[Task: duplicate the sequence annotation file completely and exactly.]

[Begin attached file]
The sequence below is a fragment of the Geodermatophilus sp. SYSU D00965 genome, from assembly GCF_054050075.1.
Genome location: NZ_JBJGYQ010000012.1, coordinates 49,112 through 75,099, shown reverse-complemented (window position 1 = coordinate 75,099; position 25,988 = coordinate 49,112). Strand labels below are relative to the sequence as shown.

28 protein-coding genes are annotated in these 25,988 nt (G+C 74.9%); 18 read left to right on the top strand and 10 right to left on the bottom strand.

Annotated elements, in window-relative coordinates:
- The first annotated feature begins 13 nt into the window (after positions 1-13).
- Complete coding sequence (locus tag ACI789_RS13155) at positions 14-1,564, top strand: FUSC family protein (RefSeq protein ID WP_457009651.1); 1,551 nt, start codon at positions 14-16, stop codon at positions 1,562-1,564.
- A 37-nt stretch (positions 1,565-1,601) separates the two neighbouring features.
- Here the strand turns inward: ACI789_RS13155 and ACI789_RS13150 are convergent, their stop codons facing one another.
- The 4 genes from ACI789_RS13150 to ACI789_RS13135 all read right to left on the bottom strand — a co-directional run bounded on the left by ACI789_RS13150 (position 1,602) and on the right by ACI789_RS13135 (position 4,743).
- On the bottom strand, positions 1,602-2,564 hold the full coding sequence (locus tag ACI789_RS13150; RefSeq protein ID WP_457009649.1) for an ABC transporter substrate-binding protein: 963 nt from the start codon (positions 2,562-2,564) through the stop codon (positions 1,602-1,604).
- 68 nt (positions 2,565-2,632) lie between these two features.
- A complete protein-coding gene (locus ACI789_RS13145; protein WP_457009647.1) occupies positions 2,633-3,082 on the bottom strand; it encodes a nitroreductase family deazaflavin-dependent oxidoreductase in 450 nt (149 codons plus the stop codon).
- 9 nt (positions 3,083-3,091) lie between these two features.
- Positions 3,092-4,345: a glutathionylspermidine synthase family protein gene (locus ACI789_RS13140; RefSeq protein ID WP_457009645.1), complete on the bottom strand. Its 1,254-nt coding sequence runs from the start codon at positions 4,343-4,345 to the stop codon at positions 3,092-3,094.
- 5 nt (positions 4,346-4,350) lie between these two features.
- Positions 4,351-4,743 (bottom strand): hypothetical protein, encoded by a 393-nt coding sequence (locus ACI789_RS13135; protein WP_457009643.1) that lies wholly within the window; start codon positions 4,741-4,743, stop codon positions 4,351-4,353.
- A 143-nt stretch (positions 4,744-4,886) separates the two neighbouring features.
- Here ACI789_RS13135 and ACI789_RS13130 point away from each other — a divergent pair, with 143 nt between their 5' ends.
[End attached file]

The sequence below is a fragment of the Geodermatophilus sp. SYSU D00965 genome, from assembly GCF_054050075.1.
Genome location: NZ_JBJGYQ010000012.1, coordinates 49,112 through 75,099, shown reverse-complemented (window position 1 = coordinate 75,099; position 25,988 = coordinate 49,112). Strand labels below are relative to the sequence as shown.

28 protein-coding genes are annotated in these 25,988 nt (G+C 74.9%); 18 read left to right on the top strand and 10 right to left on the bottom strand.

Annotated elements, in window-relative coordinates:
- The first annotated feature begins 13 nt into the window (after positions 1-13).
- Complete coding sequence (locus tag ACI789_RS13155) at positions 14-1,564, top strand: FUSC family protein (RefSeq protein ID WP_457009651.1); 1,551 nt, start codon at positions 14-16, stop codon at positions 1,562-1,564.
- A 37-nt stretch (positions 1,565-1,601) separates the two neighbouring features.
- Here the strand turns inward: ACI789_RS13155 and ACI789_RS13150 are convergent, their stop codons facing one another.
- The 4 genes from ACI789_RS13150 to ACI789_RS13135 all read right to left on the bottom strand — a co-directional run bounded on the left by ACI789_RS13150 (position 1,602) and on the right by ACI789_RS13135 (position 4,743).
- On the bottom strand, positions 1,602-2,564 hold the full coding sequence (locus tag ACI789_RS13150; RefSeq protein ID WP_457009649.1) for an ABC transporter substrate-binding protein: 963 nt from the start codon (positions 2,562-2,564) through the stop codon (positions 1,602-1,604).
- 68 nt (positions 2,565-2,632) lie between these two features.
- A complete protein-coding gene (locus ACI789_RS13145; protein WP_457009647.1) occupies positions 2,633-3,082 on the bottom strand; it encodes a nitroreductase family deazaflavin-dependent oxidoreductase in 450 nt (149 codons plus the stop codon).
- 9 nt (positions 3,083-3,091) lie between these two features.
- Positions 3,092-4,345: a glutathionylspermidine synthase family protein gene (locus ACI789_RS13140; RefSeq protein ID WP_457009645.1), complete on the bottom strand. Its 1,254-nt coding sequence runs from the start codon at positions 4,343-4,345 to the stop codon at positions 3,092-3,094.
- 5 nt (positions 4,346-4,350) lie between these two features.
- Positions 4,351-4,743 (bottom strand): hypothetical protein, encoded by a 393-nt coding sequence (locus ACI789_RS13135; protein WP_457009643.1) that lies wholly within the window; start codon positions 4,741-4,743, stop codon positions 4,351-4,353.
- A 143-nt stretch (positions 4,744-4,886) separates the two neighbouring features.
- Here ACI789_RS13135 and ACI789_RS13130 point away from each other — a divergent pair, with 143 nt between their 5' ends.